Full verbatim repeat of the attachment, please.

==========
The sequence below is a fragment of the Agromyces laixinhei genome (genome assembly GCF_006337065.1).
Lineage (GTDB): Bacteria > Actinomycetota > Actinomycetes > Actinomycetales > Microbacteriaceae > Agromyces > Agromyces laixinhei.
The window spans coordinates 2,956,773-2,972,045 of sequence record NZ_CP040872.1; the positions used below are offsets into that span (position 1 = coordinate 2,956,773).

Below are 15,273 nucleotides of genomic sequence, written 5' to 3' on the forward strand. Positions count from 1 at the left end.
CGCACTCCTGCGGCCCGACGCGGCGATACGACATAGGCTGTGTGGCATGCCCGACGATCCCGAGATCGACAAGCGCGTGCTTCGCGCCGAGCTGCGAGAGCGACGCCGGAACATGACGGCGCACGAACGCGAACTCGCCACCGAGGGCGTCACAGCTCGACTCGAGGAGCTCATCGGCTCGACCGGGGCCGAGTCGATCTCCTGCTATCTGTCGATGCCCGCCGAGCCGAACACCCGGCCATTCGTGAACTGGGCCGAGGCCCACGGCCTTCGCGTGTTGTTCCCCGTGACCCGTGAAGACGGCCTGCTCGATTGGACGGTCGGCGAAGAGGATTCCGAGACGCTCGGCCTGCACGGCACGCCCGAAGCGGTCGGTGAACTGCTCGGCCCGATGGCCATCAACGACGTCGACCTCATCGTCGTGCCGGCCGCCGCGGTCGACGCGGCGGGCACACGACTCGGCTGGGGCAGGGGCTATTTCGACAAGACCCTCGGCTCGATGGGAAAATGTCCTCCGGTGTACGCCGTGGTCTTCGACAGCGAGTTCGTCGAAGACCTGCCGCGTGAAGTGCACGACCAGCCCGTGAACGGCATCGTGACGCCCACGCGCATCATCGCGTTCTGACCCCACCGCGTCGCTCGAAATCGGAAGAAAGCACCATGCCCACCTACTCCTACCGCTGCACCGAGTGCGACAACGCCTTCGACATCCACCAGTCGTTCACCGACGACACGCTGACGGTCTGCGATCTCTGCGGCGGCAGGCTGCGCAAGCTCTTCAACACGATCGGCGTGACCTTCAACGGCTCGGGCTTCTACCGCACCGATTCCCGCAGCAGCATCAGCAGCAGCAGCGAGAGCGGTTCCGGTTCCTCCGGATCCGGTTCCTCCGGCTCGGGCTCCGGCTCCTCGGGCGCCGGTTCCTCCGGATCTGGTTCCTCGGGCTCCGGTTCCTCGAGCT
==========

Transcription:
The sequence below is a fragment of the Agromyces laixinhei genome (genome assembly GCF_006337065.1).
Lineage (GTDB): Bacteria > Actinomycetota > Actinomycetes > Actinomycetales > Microbacteriaceae > Agromyces > Agromyces laixinhei.
The window spans coordinates 2,956,773-2,972,045 of sequence record NZ_CP040872.1; the positions used below are offsets into that span (position 1 = coordinate 2,956,773).

Below are 15,273 nucleotides of genomic sequence, written 5' to 3' on the forward strand. Positions count from 1 at the left end.
CGCACTCCTGCGGCCCGACGCGGCGATACGACATAGGCTGTGTGGCATGCCCGACGATCCCGAGATCGACAAGCGCGTGCTTCGCGCCGAGCTGCGAGAGCGACGCCGGAACATGACGGCGCACGAACGCGAACTCGCCACCGAGGGCGTCACAGCTCGACTCGAGGAGCTCATCGGCTCGACCGGGGCCGAGTCGATCTCCTGCTATCTGTCGATGCCCGCCGAGCCGAACACCCGGCCATTCGTGAACTGGGCCGAGGCCCACGGCCTTCGCGTGTTGTTCCCCGTGACCCGTGAAGACGGCCTGCTCGATTGGACGGTCGGCGAAGAGGATTCCGAGACGCTCGGCCTGCACGGCACGCCCGAAGCGGTCGGTGAACTGCTCGGCCCGATGGCCATCAACGACGTCGACCTCATCGTCGTGCCGGCCGCCGCGGTCGACGCGGCGGGCACACGACTCGGCTGGGGCAGGGGCTATTTCGACAAGACCCTCGGCTCGATGGGAAAATGTCCTCCGGTGTACGCCGTGGTCTTCGACAGCGAGTTCGTCGAAGACCTGCCGCGTGAAGTGCACGACCAGCCCGTGAACGGCATCGTGACGCCCACGCGCATCATCGCGTTCTGACCCCACCGCGTCGCTCGAAATCGGAAGAAAGCACCATGCCCACCTACTCCTACCGCTGCACCGAGTGCGACAACGCCTTCGACATCCACCAGTCGTTCACCGACGACACGCTGACGGTCTGCGATCTCTGCGGCGGCAGGCTGCGCAAGCTCTTCAACACGATCGGCGTGACCTTCAACGGCTCGGGCTTCTACCGCACCGATTCCCGCAGCAGCATCAGCAGCAGCAGCGAGAGCGGTTCCGGTTCCTCCGGATCCGGTTCCTCCGGCTCGGGCTCCGGCTCCTCGGGCGCCGGTTCCTCCGGATCTGGTTCCTCGGGCTCCGGTTCCTCGAGCT